I know 2015 was the hottest year on record. This is the biggest climate story around this week. People died in heatwaves in India. There were severe weather events with weird ass storms at the wrong time of the year. Flooding in England and Missouri. Drought in Guatemala and Brazil. And it wasn’t all because of El Niño. That weather altering brat is only partially to blame. Nope it was the global warming machine at work.
Still 2015 was one of the coldest for me. This time last year here in the Northeast we were in a deep freeze. Frosted windows, repeated snowstorms, single digits. I loved it. Then in August I was in England, where it was downright chilly for me (although folks complained it was too hot.) From there I went to Iceland where it was sunny and cool (although the Icelanders said it was unseasonably warm for them.) In October I travelled to the Arctic Circle and spent a week in the city of Tromsø, Norway. I walked for hours in the snow and under the northern lights.
Then this past Christmas I travelled to San Francisco by train to see the family. While New York enjoyed/endured a sweltering holiday with temperatures in the 60s, it got below freezing in the Bay Area most nights where people remarked, “It is rarely this cold.” Then off to Phoenix where I never took off my down jacket because of the cold weather. The Arizonians rejoiced because they got to wear their winter gear for a change.
Am I a frozen Disney Princess?
Perhaps I am a cold magnet. My poor husband adores the heat of his South African homeland, and here I am a queer Prince Elsa with a frozen touch. Right now in Central PA I am thrilled with the frigid weather and the snowstorm predicted for the weekend–this is the one that may dump two feet of snow on Washington, DC, where they don’t really have a clue of what to do with it. They are warning of gust of winds upward to 55 miles per hour.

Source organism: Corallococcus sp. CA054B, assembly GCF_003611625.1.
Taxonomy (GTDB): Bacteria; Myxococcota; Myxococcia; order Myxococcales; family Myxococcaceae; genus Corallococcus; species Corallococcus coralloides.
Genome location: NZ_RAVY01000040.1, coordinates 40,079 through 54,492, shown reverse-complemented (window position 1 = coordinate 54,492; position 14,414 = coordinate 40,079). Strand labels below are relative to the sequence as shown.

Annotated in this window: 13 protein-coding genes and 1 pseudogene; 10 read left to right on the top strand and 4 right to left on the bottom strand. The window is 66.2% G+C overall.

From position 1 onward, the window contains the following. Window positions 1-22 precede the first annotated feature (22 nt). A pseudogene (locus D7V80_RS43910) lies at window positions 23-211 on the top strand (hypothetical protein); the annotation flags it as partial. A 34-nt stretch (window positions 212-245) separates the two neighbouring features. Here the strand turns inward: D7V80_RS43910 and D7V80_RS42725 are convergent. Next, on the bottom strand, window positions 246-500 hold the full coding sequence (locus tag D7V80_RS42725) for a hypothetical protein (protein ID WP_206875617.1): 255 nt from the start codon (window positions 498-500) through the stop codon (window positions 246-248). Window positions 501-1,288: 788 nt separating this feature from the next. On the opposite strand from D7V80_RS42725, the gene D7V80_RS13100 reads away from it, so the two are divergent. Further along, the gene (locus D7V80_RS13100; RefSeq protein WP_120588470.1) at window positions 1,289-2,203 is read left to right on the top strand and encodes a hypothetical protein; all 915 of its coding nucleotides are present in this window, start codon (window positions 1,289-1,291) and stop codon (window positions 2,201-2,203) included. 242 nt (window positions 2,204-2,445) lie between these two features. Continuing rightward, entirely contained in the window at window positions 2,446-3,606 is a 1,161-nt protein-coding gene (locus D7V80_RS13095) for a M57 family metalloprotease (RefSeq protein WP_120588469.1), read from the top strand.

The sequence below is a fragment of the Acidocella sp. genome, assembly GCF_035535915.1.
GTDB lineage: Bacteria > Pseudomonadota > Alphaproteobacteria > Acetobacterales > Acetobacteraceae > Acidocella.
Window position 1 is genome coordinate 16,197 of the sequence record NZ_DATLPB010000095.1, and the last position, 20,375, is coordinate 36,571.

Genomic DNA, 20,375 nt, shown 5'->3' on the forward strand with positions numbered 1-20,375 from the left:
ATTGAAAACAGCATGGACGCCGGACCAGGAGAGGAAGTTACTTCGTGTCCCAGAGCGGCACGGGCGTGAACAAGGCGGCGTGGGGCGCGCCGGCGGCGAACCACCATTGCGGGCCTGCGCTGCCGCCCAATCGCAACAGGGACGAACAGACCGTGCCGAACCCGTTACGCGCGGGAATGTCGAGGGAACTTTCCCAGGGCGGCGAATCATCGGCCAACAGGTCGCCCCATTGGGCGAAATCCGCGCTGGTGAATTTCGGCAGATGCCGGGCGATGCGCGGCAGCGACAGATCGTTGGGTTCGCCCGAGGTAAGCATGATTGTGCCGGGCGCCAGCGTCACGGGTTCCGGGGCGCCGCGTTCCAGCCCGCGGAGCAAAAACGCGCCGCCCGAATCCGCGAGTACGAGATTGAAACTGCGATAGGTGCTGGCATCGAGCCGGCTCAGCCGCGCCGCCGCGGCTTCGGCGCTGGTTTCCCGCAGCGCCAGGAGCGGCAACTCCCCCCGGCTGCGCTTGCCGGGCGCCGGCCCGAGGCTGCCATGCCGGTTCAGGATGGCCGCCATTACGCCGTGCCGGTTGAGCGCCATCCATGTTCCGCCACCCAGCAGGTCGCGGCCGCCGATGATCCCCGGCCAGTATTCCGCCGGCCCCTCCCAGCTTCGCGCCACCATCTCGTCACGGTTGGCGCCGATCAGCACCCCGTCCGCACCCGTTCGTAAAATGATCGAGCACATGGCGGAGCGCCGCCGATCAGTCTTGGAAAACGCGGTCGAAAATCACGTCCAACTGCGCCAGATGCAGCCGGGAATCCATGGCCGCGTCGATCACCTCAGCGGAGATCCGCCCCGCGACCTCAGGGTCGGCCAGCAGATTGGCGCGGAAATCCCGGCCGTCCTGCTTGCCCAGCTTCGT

Of course I am safe and warm in my home. I have a home. I know that for LGBTQ living on the streets, extreme weather creates multiple challenges, including the risks of seeking shelter in places that are not welcoming toward gender queer, transgender, and queer folks.
Looking at the projections, I know that winter is something that has changed and will change. Snow, ice, and deep freeze may well soon become a thing of the past, so I cling to every opportunity I have to feel the cold. It makes me sad. I remember my childhood with weeks of thick layers of ice on my bedroom window and long stretches of cold and snow. That doesn’t happen much anymore in my hometown of Lake Huntington, NY.
In Episode 21 of the Climate Stew Show we travelled to the future to see how our descendants will respond. How will we adapt? How will we hold onto the nostalgia of winters of long ago?